For investors who were intrigued by the launch of Verizon’s first-ever handset securitization offering in July, one of the deal’s underwriters has a message:  Stay tuned.

“We are bullish,” said Eric Shea, an executive director with Mitsubishi UFJ Securities said on a handset panel at IMN’s ABS East conference. “We do expect to see more issuance in the sector and expect to see it across more than one carrier.”

Joseph Lau, managing director at RBC, echoed that sentiment. “While we haven’t seen a lot [of issuance] to date, certainly we do anticipate there’s going to be a lot of continued buzz,” he said.

Shea estimates that Verizon, AT&T, T-Mobile and Sprint could collectively issue $15 billion to $20 billion of securities a year backed by financing for mobile phones and tablets.

By comparison, credit card companies tap the securitization market for some $30 billion a year, while issuance of bonds backed by auto loans and leases totals some $50 billion a year.

So far, though, Sprint is the only other carrier to announce plans to tap the securitization market.

Panelists also discussed the challenges in structuring and rating the new asset class.

For instance, Raffi Dawson, a managing director at Mizuho Americas, said the bank had to cobble together cell-phone service receivables data dating back to 2007 to measure indicators of strong customer account performance that would likely translate to the new business model. The bank found a strong performance correlation between satisfactory accounts and the length of time a customer has been with a carrier. (An added plus, those accounts performed through a credit downturn cycle with the 2008 financial crisis).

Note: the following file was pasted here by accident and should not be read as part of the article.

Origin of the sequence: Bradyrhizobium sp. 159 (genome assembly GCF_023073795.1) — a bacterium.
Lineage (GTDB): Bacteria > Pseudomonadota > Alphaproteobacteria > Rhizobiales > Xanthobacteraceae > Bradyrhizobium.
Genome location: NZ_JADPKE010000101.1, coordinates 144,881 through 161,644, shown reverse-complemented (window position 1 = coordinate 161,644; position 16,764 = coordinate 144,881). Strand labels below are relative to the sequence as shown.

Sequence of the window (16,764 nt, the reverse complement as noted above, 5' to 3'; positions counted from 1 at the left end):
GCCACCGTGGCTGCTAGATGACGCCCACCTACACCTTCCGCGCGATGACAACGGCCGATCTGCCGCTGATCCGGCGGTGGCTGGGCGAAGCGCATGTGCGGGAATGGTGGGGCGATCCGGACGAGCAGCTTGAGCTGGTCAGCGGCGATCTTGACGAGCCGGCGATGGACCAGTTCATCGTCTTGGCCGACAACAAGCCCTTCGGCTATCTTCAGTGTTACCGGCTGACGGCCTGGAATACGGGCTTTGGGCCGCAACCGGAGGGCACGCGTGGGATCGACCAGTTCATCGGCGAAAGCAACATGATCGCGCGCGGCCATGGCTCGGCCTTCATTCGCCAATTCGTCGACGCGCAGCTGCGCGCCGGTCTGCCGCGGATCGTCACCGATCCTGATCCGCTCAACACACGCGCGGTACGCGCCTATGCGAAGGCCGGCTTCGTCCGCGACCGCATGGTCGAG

The panelists said the receivables backing Verizon’s deal had similar structures to auto and credit card deals, which consumers typically prioritize because of the potential for repossession or suspension of charging privileges. For phones, the carrot (or stick) is the loss of service for a delinquent bill – and the fact the device loan is due and payable should a customer fail to fulfill a leasing period agreement.

That assured Deutsche Bank as the trustee for the deal, said Eileen Hughes, a director at Deutsche Bank. This allowed the bank to accept the deal without a backup servicer, normally a must-have in a consumer credit securitization –  a decision also aided by Verizon’s investment-grade rating.

The deal still required Verizon to provide a relatively large credit enhancement level of 30.6%, the price of being a new asset class. That is just one of the criteria Verizon accepted to maintain the right to add more leases into the pool on a revolving basis as new accounts (including existing customer upgrades) are created.

Dawson noted there are also pool composition tests on the credit quality of borrowers (on top of a three-month average delinquency rate trigger that could terminate the revolving privilege, according to S&P’s presale report on the deal).

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